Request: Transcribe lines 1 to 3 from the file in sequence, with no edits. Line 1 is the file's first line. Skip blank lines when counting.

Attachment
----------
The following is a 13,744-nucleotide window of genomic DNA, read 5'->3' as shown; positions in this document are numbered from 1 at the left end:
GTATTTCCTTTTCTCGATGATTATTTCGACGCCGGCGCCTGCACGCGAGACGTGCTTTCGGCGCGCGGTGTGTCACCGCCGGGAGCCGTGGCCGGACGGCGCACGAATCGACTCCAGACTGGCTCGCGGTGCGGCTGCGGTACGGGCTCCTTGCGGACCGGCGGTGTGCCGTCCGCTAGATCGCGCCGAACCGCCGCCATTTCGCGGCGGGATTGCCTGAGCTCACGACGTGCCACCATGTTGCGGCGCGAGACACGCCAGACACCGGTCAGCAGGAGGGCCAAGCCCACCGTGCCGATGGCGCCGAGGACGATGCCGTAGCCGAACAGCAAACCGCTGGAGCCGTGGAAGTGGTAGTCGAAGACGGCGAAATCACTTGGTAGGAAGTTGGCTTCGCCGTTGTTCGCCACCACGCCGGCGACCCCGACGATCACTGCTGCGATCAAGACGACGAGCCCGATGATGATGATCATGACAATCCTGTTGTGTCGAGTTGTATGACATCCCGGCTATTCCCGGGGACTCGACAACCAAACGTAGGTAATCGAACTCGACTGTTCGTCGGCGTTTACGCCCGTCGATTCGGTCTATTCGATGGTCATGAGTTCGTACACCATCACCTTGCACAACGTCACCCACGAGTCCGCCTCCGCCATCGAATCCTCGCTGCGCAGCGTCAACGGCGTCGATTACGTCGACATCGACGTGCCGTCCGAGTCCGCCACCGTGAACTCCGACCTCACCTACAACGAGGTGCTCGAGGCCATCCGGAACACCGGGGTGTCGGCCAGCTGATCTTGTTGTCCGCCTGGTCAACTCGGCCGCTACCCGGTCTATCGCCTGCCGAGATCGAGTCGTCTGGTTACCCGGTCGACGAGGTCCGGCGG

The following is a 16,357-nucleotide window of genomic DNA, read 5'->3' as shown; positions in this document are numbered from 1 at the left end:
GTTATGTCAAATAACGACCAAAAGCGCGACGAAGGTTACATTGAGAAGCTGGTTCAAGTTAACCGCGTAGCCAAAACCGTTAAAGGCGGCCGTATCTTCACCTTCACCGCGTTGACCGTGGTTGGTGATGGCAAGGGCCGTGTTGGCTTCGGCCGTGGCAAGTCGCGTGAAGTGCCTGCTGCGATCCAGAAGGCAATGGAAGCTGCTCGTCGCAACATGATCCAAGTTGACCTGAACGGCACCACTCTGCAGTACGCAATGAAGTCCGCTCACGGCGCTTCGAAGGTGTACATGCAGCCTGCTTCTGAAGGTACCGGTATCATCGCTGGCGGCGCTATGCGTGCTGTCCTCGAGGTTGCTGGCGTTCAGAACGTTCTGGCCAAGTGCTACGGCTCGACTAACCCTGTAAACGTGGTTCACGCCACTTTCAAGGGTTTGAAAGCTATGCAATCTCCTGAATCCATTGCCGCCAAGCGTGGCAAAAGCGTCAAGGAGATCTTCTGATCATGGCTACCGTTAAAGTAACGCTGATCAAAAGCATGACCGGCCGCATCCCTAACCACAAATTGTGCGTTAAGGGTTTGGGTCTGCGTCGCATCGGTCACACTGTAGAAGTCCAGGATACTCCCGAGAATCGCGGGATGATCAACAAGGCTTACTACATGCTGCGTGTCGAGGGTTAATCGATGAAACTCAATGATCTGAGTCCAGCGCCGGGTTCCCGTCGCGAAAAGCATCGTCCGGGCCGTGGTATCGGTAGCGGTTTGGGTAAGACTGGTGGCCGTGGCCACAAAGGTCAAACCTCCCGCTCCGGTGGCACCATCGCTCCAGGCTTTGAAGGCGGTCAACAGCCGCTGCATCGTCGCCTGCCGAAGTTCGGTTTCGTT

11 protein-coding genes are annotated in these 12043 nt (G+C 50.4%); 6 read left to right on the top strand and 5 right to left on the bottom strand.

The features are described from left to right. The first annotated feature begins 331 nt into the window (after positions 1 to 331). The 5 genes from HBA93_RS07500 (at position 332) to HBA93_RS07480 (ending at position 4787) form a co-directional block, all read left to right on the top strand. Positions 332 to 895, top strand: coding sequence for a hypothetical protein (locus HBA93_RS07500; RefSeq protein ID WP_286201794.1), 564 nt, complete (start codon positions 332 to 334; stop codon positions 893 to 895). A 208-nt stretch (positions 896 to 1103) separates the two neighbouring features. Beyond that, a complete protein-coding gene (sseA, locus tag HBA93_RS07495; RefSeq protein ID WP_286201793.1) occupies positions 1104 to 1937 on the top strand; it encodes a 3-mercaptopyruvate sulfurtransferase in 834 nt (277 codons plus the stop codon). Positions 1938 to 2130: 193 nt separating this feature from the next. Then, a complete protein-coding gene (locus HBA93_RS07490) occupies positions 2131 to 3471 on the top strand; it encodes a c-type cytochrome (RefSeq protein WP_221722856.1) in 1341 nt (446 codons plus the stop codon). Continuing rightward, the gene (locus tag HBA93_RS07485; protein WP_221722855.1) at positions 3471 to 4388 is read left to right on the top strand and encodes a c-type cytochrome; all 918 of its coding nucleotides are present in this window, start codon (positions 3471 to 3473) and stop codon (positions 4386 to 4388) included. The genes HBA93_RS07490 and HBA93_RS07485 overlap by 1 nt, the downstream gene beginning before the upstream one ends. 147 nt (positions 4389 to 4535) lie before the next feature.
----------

The following is a 13,744-nucleotide window of genomic DNA, read 5'->3' as shown; positions in this document are numbered from 1 at the left end:
GTATTTCCTTTTCTCGATGATTATTTCGACGCCGGCGCCTGCACGCGAGACGTGCTTTCGGCGCGCGGTGTGTCACCGCCGGGAGCCGTGGCCGGACGGCGCACGAATCGACTCCAGACTGGCTCGCGGTGCGGCTGCGGTACGGGCTCCTTGCGGACCGGCGGTGTGCCGTCCGCTAGATCGCGCCGAACCGCCGCCATTTCGCGGCGGGATTGCCTGAGCTCACGACGTGCCACCATGTTGCGGCGCGAGACACGCCAGACACCGGTCAGCAGGAGGGCCAAGCCCACCGTGCCGATGGCGCCGAGGACGATGCCGTAGCCGAACAGCAAACCGCTGGAGCCGTGGAAGTGGTAGTCGAAGACGGCGAAATCACTTGGTAGGAAGTTGGCTTCGCCGTTGTTCGCCACCACGCCGGCGACCCCGACGATCACTGCTGCGATCAAGACGACGAGCCCGATGATGATGATCATGACAATCCTGTTGTGTCGAGTTGTATGACATCCCGGCTATTCCCGGGGACTCGACAACCAAACGTAGGTAATCGAACTCGACTGTTCGTCGGCGTTTACGCCCGTCGATTCGGTCTATTCGATGGTCATGAGTTCGTACACCATCACCTTGCACAACGTCACCCACGAGTCCGCCTCCGCCATCGAATCCTCGCTGCGCAGCGTCAACGGCGTCGATTACGTCGACATCGACGTGCCGTCCGAGTCCGCCACCGTGAACTCCGACCTCACCTACAACGAGGTGCTCGAGGCCATCCGGAACACCGGGGTGTCGGCCAGCTGATCTTGTTGTCCGCCTGGTCAACTCGGCCGCTACCCGGTCTATCGCCTGCCGAGATCGAGTCGTCTGGTTACCCGGTCGACGAGGTCCGGCGG

The following is a 16,357-nucleotide window of genomic DNA, read 5'->3' as shown; positions in this document are numbered from 1 at the left end: